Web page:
The 4 soldiers riddle: A way to model task scheduling


This is a riddle for all Geeglee users, but anyone can give it a try..

4 soldiers, A, B, C, D, need to cross a mined bridge, by night.

In an hour's time, the sun will rise, and, if they haven't crossed by then, they will be spotted.

They cannot cross more than 2 at a time, and they only have 1 flashlight. So: - When 2 soldiers cross the bridge, they will go at the pace of the slower - One soldier will have to make the return journey with the flashlight Hence, 2 will cross, 1 will cross back, 2 will cross, 1 will cross back, and, finally, the 2 will make the final crossing.


If soldier A were to cross alone, it would take him 5min to cross. It would take 10min for B, 20min for C, and 25min for D. How would you sort the soldiers for these 5 crossings so that they would all be on the safe side in 1h?


Here is the answer highlighted in Geeglee Engineering Intelligence




Geeglee's DNA being System Engineering, Geeglee's users are used to model their Systems of Interests - SoI - through a Product Breakdown Structure. Hence, an architecture is broken down into different modules (each with its own characteristics), interdependences (rules/patterns), and constraints; and there can be multiple versions (alternatives) for each module, and multiple versions of architectures, for a single SoI to answer needs (high-level requirements, i.e. specifications, expectations...) Once the modelling done and calculated, Geeglee's users will be able to explore all the combinations between the modules' alternatives.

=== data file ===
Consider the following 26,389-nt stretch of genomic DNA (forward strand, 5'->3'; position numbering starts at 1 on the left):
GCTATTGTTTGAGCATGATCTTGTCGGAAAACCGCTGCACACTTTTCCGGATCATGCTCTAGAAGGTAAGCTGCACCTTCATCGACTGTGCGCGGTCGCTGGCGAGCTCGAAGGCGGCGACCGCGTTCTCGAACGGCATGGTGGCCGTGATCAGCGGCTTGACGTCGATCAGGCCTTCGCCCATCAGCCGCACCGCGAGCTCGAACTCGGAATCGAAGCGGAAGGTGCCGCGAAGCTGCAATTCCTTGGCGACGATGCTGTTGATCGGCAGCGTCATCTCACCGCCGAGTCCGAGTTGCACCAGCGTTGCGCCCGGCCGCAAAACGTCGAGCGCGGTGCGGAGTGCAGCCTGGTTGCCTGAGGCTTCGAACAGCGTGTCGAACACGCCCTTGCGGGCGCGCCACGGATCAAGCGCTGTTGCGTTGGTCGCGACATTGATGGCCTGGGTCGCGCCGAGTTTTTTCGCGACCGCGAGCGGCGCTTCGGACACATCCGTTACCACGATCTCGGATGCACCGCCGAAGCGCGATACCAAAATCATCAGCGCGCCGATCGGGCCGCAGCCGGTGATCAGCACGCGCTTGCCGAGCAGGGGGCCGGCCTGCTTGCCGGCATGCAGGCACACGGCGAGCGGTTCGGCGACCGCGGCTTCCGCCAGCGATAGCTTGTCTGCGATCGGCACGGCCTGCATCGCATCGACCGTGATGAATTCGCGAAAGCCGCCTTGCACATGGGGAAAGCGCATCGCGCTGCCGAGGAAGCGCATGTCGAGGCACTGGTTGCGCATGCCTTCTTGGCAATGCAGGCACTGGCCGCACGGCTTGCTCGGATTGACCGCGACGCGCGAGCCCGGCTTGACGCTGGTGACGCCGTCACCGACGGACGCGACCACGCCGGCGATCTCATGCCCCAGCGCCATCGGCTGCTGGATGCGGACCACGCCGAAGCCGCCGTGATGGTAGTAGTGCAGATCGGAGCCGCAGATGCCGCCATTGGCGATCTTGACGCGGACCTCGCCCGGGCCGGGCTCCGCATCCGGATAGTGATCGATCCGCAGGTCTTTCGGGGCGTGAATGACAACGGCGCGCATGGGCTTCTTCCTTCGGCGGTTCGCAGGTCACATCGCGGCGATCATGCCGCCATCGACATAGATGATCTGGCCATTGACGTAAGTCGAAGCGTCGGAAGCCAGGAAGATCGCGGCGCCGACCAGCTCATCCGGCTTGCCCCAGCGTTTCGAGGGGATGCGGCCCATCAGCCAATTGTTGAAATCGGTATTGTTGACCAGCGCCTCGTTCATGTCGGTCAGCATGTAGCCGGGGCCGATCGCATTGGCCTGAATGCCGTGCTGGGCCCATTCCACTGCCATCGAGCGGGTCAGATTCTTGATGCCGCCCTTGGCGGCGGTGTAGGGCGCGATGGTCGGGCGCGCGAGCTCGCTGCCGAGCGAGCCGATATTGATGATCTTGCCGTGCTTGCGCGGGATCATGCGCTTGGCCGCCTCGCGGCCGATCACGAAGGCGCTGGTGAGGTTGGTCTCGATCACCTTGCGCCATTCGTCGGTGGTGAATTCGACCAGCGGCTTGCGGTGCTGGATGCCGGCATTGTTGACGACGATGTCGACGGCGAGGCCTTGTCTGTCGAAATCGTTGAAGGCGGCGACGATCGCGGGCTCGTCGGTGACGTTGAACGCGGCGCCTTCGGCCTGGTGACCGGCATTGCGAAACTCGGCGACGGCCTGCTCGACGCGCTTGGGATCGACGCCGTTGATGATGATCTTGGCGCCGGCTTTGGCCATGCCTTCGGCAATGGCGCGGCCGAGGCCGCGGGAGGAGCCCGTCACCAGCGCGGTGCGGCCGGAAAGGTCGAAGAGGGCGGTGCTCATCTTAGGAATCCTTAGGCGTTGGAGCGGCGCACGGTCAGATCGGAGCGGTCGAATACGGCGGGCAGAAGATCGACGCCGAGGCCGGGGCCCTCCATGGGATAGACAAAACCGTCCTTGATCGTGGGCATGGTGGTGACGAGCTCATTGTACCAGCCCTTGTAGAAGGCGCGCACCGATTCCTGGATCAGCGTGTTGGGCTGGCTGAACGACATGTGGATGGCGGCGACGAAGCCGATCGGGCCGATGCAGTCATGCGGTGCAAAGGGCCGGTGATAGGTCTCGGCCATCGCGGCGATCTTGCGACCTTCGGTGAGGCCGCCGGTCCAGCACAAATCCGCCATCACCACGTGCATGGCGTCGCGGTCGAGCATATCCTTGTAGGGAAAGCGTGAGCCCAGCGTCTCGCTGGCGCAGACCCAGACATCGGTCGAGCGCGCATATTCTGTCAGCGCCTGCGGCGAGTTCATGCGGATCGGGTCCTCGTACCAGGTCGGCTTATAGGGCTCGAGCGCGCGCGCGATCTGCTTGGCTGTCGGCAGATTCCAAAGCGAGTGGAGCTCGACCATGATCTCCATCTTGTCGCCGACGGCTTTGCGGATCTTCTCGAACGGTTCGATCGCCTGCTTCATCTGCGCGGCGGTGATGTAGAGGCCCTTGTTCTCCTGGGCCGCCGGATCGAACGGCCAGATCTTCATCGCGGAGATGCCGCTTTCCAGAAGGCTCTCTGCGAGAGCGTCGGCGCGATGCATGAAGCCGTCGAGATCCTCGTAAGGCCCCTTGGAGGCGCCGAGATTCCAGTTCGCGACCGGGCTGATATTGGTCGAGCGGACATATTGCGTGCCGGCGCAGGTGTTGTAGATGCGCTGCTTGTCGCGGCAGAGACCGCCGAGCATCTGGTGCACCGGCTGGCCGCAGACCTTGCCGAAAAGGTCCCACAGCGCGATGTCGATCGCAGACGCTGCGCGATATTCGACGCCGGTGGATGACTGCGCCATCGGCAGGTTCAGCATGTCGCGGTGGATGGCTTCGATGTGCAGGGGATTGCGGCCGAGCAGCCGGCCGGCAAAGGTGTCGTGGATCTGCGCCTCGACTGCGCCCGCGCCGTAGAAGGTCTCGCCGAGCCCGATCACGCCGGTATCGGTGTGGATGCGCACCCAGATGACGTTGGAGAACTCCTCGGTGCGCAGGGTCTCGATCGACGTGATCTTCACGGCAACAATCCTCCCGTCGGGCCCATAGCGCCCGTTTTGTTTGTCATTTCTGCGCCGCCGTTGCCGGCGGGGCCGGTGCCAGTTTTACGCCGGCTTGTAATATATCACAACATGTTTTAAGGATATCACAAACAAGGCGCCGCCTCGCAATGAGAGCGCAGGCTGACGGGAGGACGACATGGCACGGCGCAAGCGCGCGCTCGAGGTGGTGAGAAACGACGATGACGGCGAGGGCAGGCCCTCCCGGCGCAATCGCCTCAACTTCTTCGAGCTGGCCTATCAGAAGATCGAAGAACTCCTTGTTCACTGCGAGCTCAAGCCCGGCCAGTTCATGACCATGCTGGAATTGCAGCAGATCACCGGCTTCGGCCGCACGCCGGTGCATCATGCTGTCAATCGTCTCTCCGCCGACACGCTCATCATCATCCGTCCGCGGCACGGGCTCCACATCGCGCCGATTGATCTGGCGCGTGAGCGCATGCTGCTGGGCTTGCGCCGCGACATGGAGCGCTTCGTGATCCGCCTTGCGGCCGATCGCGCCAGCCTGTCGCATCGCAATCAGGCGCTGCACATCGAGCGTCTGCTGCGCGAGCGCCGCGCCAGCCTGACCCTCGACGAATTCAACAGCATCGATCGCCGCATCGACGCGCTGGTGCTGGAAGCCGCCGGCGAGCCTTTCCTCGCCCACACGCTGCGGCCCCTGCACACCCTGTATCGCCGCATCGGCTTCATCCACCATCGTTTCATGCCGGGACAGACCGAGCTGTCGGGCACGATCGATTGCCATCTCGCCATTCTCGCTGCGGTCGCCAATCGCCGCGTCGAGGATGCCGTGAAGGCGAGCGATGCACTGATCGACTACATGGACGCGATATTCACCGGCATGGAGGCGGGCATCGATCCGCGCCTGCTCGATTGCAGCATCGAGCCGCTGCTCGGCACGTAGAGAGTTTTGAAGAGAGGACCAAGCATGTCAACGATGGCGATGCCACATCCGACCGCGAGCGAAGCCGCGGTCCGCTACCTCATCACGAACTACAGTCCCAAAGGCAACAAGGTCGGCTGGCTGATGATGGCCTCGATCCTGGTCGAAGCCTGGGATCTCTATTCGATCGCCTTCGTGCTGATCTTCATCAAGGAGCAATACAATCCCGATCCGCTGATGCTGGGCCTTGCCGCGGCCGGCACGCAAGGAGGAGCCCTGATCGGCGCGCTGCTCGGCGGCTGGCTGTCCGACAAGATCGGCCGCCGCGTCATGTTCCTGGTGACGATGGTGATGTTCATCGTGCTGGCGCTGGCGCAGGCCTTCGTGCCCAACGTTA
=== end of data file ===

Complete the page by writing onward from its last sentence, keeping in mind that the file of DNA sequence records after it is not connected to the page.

Now, the 4 soldiers riddle is an interesting example of a slightly different model as, here, the modules do not belong to the soldiers but to the legs of the journey. It is true that we try to find the right combination of the solders, but it is more the combination of all the possible "legs", with their duration, that we will focus on.


There are going to be 5 modules, with all the possible combinations between the soldiers: - 1st leg, with 6 alternatives: A+B, A+C, A+D, B+C, B+D, C+D

- 2nd leg= 1st return journey, with 4 alternatives: A, B, C, D

- 3rd leg, with 6 alternatives: A+B, A+C, A+D, B+C, B+D, C+D

- 4th leg= 2nd return journey, with 4 alternatives: A, B, C, D

- 5th and finale leg, with 6 alternatives: A+B, A+C, A+D, B+C, B+D, C+D


The rules (patterns) make it possible to track the position of each element (soldier) at the end of each leg, and to eliminate all the combinations that are impossible.


For example:

If A and D are crossing on the first leg, it is impossible to consider B or C for the return journey, as they won't be on the right side of the bridge. Hence, only alternatives involving A or D are acceptable for that return journey.


The following video shows you the actual implementation in Geeglee Engineering Pattern - GEP




Last, but not least, for the sake of that exercise, we kept all the "realistic" solutions, regardless of the total duration of the crossing, in order to be able to browse through these solutions in GEI. But, if it were a real model, we would have implemented a constraint that would have eliminated all the solutions but the two that match the 60min limit.


Feel free to contact us if you want to know more about the implementation of that example.


Arnaud, COO